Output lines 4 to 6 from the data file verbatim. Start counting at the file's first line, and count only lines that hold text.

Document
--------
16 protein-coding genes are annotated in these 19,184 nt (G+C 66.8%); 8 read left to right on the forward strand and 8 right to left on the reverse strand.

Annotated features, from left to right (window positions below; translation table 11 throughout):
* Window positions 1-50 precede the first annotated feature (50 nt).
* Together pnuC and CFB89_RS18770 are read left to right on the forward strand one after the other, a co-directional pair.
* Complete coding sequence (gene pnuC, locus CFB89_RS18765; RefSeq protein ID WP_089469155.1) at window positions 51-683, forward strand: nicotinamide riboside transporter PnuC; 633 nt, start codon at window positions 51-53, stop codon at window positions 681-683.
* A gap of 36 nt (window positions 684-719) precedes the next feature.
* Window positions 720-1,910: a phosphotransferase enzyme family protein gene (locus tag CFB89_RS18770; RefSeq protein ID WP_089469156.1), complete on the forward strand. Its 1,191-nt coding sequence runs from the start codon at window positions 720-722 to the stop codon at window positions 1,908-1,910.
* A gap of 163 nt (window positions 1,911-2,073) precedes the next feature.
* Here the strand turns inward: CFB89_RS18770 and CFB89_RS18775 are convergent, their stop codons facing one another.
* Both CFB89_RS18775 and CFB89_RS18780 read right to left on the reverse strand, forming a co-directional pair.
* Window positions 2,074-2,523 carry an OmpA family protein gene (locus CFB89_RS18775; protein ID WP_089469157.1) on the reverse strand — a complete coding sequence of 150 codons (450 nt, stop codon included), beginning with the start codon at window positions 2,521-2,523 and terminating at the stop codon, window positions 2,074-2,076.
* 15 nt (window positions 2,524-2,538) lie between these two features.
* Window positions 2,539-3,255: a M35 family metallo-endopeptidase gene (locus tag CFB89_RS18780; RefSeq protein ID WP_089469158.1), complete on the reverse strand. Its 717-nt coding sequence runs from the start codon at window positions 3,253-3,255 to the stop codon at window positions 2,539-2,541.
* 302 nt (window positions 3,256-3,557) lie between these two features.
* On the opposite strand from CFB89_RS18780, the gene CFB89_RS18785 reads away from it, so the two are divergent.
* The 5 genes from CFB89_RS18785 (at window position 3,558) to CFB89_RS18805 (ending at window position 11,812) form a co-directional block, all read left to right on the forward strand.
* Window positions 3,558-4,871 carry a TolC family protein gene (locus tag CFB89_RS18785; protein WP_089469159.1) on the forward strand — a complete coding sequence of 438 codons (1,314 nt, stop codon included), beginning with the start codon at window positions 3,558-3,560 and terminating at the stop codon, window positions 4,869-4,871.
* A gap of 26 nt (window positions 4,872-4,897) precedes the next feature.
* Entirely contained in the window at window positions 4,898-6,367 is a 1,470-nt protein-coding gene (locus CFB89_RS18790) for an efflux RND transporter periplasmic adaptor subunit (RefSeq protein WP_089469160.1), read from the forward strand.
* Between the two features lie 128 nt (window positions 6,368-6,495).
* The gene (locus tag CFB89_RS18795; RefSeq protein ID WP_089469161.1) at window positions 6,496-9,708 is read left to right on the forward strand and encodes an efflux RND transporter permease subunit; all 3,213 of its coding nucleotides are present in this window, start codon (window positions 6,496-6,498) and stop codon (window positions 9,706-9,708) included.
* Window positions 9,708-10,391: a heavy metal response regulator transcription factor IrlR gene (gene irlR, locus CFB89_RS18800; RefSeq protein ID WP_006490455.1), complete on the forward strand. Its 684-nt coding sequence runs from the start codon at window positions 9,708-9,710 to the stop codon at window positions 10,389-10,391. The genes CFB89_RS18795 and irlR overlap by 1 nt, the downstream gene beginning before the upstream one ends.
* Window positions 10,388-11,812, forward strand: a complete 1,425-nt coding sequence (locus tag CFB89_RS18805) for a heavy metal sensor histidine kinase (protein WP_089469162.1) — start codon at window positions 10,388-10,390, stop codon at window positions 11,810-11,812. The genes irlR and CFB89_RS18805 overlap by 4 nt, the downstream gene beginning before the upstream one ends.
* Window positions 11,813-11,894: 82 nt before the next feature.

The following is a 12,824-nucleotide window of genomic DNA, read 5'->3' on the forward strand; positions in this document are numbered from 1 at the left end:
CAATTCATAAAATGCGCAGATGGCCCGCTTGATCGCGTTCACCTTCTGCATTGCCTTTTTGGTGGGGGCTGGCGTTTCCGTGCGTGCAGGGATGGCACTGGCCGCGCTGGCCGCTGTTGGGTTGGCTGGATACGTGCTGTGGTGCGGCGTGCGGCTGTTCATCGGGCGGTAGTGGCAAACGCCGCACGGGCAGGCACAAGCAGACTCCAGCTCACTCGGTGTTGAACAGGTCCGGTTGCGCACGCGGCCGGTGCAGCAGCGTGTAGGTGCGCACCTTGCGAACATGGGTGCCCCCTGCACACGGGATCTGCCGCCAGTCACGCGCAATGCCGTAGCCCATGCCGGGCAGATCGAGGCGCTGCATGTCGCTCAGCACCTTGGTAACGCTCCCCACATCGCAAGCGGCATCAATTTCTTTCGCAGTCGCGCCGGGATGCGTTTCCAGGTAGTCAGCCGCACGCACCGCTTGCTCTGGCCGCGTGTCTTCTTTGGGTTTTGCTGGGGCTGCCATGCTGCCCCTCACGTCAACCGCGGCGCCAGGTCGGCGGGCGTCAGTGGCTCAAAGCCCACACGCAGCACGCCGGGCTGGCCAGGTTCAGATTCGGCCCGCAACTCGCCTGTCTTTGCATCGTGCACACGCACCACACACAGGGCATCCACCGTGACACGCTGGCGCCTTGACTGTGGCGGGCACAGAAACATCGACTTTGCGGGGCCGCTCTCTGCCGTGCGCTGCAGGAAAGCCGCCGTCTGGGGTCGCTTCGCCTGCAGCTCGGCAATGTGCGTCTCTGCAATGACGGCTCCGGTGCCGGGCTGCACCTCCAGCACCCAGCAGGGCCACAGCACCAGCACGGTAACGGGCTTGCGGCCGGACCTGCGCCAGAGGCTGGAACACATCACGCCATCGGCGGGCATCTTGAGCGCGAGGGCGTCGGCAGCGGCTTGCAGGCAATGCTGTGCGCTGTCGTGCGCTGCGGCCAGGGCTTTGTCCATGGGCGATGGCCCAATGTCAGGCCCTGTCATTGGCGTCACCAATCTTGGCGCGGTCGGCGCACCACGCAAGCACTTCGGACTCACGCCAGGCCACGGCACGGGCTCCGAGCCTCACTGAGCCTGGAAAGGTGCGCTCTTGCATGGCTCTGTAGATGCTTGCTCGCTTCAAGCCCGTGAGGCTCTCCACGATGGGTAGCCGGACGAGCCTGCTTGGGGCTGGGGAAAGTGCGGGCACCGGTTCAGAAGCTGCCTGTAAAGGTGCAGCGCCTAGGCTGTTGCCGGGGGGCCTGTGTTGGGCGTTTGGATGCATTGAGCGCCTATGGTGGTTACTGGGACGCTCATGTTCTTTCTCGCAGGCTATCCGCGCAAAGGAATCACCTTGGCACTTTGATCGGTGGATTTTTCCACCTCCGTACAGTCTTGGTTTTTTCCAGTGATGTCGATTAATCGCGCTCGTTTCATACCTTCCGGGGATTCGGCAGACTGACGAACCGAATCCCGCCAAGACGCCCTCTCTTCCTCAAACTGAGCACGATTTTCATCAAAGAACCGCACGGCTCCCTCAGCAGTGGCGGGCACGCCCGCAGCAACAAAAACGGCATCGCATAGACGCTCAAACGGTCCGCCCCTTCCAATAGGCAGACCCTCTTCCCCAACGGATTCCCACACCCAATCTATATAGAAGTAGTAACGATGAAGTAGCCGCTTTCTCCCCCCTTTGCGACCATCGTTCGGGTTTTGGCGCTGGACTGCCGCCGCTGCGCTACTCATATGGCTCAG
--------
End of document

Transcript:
* Together pnuC and CFB89_RS18770 are read left to right on the forward strand one after the other, a co-directional pair.
* Complete coding sequence (gene pnuC, locus CFB89_RS18765; RefSeq protein ID WP_089469155.1) at window positions 51-683, forward strand: nicotinamide riboside transporter PnuC; 633 nt, start codon at window positions 51-53, stop codon at window positions 681-683.
* A gap of 36 nt (window positions 684-719) precedes the next feature.